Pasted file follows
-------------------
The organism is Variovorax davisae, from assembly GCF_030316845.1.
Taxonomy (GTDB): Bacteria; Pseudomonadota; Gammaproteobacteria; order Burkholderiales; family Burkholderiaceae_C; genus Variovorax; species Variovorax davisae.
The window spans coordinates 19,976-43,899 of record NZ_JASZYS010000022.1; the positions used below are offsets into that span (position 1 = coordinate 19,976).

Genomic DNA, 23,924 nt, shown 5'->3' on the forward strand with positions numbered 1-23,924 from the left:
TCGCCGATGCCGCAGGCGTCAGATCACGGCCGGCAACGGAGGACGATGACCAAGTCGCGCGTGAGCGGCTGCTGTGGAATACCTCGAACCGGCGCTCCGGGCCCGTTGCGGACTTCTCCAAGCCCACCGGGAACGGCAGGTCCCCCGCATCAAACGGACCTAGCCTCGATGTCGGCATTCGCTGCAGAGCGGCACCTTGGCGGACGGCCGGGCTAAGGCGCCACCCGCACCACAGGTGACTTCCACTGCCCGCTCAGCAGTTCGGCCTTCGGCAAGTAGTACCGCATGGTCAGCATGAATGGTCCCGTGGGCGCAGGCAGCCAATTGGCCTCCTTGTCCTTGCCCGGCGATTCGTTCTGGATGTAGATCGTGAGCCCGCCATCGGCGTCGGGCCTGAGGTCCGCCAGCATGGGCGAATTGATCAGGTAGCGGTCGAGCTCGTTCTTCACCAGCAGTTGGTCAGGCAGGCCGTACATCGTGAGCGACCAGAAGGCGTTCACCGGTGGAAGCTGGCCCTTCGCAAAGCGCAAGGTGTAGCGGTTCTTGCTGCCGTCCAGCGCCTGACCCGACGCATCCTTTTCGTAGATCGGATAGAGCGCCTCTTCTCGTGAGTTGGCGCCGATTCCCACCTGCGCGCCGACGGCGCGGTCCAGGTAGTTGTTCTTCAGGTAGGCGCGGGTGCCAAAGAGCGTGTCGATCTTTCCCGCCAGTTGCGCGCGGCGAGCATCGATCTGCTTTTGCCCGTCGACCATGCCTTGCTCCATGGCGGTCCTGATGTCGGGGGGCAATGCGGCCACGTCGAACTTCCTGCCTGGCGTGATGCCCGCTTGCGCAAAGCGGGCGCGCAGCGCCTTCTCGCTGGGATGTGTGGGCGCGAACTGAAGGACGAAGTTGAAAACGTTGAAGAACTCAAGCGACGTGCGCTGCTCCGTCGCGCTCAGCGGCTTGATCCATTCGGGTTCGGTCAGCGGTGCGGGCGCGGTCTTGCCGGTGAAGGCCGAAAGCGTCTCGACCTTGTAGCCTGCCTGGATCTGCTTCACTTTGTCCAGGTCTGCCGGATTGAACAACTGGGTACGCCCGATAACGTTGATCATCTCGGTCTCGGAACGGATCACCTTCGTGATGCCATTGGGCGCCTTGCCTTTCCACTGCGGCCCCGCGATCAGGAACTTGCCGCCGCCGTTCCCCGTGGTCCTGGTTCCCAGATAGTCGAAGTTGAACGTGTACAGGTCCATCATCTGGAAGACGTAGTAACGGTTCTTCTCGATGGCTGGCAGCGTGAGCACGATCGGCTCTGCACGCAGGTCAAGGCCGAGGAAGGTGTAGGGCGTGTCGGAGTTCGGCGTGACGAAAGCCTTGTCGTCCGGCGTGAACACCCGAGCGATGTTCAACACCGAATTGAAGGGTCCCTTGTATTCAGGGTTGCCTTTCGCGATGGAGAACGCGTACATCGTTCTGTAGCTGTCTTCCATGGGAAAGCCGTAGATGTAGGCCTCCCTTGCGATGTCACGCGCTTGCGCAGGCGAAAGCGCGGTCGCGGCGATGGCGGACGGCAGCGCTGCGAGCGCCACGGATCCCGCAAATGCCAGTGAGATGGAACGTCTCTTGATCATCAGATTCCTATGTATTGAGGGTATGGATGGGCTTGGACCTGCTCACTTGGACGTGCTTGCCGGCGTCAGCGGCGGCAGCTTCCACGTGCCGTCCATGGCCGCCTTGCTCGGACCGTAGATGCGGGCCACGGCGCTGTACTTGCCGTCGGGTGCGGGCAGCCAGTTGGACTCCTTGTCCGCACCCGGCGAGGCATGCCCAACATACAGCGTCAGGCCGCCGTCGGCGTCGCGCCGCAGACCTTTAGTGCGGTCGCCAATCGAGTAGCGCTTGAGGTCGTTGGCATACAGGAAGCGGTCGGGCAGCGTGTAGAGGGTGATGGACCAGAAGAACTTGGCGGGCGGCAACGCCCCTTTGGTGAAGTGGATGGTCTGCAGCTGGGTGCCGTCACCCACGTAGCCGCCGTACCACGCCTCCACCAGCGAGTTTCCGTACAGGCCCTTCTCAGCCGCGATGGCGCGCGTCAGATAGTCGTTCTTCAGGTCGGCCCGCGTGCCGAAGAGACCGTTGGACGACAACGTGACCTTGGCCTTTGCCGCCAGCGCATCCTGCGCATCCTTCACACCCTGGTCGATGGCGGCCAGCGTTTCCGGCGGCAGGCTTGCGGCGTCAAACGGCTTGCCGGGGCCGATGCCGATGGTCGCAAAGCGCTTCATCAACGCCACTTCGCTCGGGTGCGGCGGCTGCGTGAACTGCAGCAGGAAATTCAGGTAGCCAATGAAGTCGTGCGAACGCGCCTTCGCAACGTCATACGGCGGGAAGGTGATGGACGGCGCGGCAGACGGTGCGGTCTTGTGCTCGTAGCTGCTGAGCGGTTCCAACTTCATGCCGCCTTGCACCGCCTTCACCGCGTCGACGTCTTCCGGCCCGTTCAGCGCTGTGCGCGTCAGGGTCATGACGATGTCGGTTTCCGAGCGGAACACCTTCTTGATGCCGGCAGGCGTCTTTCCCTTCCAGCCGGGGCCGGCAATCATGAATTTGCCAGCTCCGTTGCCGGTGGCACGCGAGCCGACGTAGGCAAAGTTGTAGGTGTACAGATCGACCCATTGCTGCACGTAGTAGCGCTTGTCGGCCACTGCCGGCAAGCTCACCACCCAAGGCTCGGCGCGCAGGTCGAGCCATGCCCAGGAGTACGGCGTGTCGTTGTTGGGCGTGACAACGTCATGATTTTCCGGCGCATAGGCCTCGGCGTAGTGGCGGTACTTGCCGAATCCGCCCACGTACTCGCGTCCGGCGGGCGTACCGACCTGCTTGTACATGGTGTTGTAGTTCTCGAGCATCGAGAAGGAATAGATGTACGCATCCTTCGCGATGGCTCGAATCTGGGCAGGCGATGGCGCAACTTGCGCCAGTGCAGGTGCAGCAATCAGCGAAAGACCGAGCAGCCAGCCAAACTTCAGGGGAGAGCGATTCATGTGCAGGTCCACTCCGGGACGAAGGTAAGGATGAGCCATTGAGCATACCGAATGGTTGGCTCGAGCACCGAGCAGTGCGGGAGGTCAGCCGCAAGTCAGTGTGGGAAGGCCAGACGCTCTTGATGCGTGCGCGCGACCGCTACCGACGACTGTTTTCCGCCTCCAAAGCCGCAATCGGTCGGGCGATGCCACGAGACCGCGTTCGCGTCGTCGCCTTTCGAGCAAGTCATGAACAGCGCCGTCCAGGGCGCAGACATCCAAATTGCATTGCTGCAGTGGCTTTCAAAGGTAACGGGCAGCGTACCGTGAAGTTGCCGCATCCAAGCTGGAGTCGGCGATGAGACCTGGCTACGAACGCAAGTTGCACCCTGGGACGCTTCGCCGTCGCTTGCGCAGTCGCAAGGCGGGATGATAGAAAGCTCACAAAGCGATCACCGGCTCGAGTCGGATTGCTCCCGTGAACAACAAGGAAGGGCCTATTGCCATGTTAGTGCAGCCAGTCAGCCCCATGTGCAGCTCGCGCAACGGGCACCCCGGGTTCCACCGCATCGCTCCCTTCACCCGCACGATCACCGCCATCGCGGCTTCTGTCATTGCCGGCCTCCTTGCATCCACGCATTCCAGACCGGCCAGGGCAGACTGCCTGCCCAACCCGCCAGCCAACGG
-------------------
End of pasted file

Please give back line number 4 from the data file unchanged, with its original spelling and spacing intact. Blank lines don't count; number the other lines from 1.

Genomic DNA, 23,924 nt, shown 5'->3' on the forward strand with positions numbered 1-23,924 from the left: